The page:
Reed appealed the suspension, which was handed down Monday, and his appeal was heard by Ted Cottrell, a former defensive coach jointly approved by the NFL and NFL Players Association to rule on player appeals. Merton Hanks, the NFL’s vice-president of football operations, initially suspended Reed for a helmet-to-helmet hit Sunday night on wide receiver Emmanuel Sanders that was deemed to be Reed’s third such hit in three seasons.
“I have determined that your actions were egregious and warrant significant discipline,” Cottrell wrote in a letter to Reed. “However, I do not believe that your actions were so egregious as to subject you to a one-game suspension without pay. Player safety is the league’s primary concern in the formation of playing rules and all players are expected to adhere to those rules or face disciplinary action. I hope in the future you will focus on ensuring that your play conforms to the rules.”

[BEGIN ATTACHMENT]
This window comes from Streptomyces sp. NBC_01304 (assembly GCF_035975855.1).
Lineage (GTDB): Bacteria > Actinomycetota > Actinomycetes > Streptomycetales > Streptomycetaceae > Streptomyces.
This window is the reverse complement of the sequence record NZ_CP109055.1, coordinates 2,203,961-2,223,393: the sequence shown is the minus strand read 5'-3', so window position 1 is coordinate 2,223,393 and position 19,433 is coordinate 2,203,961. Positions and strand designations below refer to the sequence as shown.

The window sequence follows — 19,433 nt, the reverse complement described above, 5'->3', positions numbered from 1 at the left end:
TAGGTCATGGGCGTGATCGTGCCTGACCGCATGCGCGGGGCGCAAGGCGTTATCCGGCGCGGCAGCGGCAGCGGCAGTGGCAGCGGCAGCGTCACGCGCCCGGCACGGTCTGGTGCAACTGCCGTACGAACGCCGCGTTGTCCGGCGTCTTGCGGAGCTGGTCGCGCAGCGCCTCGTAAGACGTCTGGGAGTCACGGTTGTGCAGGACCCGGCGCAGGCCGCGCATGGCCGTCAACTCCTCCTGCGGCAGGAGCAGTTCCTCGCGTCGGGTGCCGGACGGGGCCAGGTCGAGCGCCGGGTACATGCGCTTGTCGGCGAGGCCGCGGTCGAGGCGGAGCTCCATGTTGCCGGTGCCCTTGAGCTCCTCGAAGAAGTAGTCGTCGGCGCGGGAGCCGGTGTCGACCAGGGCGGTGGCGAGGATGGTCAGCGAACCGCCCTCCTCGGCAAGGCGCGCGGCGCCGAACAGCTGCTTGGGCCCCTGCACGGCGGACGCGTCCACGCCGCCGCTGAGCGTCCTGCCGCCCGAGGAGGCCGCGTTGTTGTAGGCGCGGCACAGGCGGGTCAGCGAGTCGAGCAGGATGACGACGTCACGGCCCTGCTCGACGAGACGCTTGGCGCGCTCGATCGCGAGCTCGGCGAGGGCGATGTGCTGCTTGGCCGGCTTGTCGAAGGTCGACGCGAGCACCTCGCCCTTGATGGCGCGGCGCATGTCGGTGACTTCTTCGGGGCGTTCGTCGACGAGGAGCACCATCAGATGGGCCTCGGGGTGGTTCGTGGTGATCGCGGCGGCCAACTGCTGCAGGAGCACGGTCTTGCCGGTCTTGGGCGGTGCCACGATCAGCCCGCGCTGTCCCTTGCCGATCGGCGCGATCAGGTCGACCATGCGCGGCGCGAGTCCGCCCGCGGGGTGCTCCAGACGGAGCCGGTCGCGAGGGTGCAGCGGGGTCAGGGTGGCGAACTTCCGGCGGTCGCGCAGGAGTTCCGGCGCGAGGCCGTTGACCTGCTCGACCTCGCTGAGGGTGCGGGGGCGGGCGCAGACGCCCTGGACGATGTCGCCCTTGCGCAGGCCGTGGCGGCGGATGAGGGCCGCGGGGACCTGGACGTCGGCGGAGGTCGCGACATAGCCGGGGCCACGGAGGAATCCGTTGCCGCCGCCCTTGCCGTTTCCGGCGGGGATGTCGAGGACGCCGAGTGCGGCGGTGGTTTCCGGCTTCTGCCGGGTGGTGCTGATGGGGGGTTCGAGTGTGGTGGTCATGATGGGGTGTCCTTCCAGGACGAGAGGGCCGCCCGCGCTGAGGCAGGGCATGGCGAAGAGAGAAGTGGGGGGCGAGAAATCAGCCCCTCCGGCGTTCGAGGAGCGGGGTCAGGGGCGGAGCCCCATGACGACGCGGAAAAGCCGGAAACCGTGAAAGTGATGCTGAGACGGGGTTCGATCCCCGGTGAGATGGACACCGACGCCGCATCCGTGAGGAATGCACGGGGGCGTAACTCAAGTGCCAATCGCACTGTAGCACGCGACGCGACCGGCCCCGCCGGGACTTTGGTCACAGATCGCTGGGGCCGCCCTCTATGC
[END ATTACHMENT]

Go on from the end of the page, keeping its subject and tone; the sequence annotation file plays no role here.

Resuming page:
The suspension drew a chorus of criticism. For one thing, it wasn’t the vicious, intentional hit that the NFL has sought to eliminate and educate players about. Reed also isn’t considered a head-hunter. While the hit is Reed’s third, the first came in 2010 and the second in September. (He was fined and flagged for both.) Had his suspension been upheld, Reed would have been docked one game check, or $423,529.
“The league has an appeal process to review situations like this and Ed had his opportunity to answer questions about his play,” Ravens General Manager Ozzie Newsome said (via the Ravens). “I think [Coach] John [Harbaugh] and his coaches do an excellent job of teaching the right, safe and legal way to play football. And we believe Ed clearly tries to play within the rules on every down.”
Meanwhile, the NFL’s education and training of players goes on.